The incredible Cairngorms are an absolutely stunning part of Scotland filled with special nature and exciting wildlife across every season. RSPB Scotland’s Allie McGregor shares some of the autumn nature highlights to look out for in the Cairngorms.

Autumn in the Cairngorms

The seasonal migrants…

Whooper swan (

One of autumn’s nature highlights across the country is, of course, the migration of geese. As well as geese, the Cairngorms see the arrival of whooper swans all the way from Iceland. Unlike Scotland’s resident mute swans, our seasonal visitors make a lot more noise!

Some of the geese you may see flying overhead in their impressive formations, or settling to roost on a loch, might be pink-footed or greylag geese.

Some iconic species get a makeover…

Ptarmigan, moulting plumage (

Two species found in Scotland with notable winter looks begin to transform. The handsome mountain hare moults in late autumn adopting its snowy camouflage for the colder months ahead. A ptarmigan undergoes a similar transformation in colour going from mostly brown plumage to all white. Ptarmigans are well adapted to the cold weather in many other ways as well as their camouflage skills. They have thickly feathered feet which act like snowshoes, and expert digging skills to help them shelter.

Fabulous fungi appear…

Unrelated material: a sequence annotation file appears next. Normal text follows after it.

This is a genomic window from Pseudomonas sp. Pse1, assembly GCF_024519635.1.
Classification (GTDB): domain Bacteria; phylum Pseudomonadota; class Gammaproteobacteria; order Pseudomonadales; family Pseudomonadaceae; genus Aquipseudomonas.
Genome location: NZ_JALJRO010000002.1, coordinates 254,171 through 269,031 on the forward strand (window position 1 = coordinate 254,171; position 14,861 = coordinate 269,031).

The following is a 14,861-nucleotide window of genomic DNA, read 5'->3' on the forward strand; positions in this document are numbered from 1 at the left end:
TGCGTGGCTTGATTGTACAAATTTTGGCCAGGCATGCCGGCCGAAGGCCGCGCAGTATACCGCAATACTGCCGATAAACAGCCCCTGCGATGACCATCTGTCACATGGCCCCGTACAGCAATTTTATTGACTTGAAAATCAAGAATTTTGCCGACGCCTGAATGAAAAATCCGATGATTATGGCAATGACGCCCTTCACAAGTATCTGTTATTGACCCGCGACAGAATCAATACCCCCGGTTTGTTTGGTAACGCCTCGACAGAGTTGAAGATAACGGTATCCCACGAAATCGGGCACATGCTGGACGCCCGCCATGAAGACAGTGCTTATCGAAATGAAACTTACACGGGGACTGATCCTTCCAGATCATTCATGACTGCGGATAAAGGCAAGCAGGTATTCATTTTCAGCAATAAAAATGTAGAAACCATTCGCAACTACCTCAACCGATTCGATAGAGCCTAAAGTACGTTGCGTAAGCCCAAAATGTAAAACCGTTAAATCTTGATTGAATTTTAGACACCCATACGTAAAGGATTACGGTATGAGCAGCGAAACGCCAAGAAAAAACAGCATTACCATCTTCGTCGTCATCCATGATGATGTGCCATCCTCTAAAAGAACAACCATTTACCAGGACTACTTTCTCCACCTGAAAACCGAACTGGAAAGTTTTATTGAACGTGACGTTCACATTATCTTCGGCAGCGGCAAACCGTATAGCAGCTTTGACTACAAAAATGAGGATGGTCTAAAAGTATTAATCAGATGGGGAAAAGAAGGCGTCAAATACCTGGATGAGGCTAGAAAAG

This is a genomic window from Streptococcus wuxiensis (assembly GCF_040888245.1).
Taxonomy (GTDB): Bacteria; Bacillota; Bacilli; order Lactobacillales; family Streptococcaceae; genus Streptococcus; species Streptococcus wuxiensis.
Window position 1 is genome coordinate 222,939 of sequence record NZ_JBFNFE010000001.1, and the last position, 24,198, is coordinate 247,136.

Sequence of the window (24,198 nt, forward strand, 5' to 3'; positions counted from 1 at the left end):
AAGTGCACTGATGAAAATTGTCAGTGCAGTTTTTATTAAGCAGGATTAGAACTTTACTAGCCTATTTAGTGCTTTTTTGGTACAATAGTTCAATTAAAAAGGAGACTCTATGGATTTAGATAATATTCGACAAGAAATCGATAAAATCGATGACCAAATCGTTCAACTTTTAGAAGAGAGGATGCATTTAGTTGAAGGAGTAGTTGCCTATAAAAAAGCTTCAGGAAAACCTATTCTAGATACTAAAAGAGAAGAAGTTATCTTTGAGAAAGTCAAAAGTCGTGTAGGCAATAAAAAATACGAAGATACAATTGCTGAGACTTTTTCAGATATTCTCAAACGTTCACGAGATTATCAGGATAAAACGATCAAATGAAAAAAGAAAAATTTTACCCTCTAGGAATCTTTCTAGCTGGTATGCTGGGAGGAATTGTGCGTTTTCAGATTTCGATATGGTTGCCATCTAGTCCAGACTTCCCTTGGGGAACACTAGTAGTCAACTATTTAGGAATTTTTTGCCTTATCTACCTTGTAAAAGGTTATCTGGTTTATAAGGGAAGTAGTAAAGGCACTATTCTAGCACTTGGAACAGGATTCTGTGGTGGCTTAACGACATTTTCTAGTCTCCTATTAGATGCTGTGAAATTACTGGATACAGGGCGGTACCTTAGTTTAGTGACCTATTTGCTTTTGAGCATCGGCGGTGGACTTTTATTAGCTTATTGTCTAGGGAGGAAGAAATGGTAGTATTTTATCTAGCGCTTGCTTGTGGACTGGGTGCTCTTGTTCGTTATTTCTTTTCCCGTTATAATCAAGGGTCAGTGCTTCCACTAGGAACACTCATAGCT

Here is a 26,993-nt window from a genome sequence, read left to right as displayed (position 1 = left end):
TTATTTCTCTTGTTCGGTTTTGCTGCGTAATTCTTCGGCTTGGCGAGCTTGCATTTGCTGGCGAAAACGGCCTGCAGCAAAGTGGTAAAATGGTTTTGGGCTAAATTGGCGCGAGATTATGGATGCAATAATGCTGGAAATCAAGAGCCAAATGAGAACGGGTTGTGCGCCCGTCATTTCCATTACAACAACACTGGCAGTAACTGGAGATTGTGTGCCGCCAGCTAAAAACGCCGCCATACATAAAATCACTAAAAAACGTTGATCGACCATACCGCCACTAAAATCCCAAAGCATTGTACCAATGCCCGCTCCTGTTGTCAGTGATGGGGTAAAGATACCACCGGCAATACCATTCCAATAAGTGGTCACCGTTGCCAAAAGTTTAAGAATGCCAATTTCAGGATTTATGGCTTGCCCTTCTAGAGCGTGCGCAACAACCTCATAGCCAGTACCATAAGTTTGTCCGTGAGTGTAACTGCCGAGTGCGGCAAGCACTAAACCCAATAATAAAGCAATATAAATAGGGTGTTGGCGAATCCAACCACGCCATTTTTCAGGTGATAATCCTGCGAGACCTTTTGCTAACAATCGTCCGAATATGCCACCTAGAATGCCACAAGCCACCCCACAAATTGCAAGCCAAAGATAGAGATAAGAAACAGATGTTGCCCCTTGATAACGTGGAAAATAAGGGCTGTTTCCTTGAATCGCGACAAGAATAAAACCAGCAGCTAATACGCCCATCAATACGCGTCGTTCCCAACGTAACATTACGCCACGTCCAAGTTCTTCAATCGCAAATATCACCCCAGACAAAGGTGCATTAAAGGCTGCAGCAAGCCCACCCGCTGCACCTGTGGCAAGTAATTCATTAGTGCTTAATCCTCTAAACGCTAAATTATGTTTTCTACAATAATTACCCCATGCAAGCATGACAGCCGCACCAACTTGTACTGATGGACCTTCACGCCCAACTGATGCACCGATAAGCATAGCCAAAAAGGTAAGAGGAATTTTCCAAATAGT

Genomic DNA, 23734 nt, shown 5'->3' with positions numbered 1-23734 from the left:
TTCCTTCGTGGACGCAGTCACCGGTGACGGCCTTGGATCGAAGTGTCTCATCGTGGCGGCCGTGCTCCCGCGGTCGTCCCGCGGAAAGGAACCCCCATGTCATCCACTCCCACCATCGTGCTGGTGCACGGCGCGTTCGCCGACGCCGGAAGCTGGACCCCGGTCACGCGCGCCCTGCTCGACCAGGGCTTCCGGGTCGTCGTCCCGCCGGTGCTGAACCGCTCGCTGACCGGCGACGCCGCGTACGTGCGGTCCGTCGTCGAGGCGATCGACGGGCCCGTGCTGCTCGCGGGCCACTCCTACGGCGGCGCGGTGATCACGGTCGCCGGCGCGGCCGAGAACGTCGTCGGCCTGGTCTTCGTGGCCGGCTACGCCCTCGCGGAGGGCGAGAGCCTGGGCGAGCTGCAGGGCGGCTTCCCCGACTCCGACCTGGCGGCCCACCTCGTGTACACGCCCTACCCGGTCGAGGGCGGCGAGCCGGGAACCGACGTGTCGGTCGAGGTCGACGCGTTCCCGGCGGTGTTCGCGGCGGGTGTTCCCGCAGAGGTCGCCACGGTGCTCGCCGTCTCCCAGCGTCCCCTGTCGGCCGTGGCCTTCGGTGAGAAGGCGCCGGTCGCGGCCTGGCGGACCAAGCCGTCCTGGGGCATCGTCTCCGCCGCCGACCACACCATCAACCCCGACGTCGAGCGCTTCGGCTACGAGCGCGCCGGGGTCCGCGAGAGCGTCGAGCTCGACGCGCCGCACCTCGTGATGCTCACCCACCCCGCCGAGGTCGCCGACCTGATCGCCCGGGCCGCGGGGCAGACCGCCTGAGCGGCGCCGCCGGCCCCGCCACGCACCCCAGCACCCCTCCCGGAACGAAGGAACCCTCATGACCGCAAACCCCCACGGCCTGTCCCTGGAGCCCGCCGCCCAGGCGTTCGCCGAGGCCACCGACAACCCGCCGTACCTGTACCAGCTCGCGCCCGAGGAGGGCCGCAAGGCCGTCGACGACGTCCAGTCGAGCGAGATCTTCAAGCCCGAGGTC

Fungi are extremely varied and diverse – they are totally fascinating! Autumn is an incredible time for all kinds of fungi throughout the Cairngorms, including some uncommon species. The Cairngorms is one place you can see rare tooth fungi for example. Fungi is also important to the survival of pinewood.

Roaring stags roam and rut…

Bellowing stag (

The deer rut is a classic autumn spectacle. Activity peaks at dawn and dusk but can continue throughout the day.

The dramatic clash of antlers and bellowing cries are unforgettable, and the Cairngorms is a brilliant place to see this autumn scene.

A whole new world for the senses…

Autumnal leaves (

Sights, sounds and smells all undergo changes in nature as Autumn blows through the Cairngorms. The autumnal colours are, of course, one of the most obvious changes we see as golden, orange and crimson colours engulf the landscape and even wildlife sees changes in plumage and pelage.

We hear new sounds with the arrival of migrant birds, the crunching of fallen leaves and the booming noises deer make during the rut.

Even smells are changing as fungi come in, weather changes and we see rotting wood play it’s part in supporting the ecosystems.

If you want to learn more about the spectacular wildlife and nature to be experienced in Autumn in the Cairngorms, check out Autumnwatch on BBC Two starting at 8pm on the 29th of October!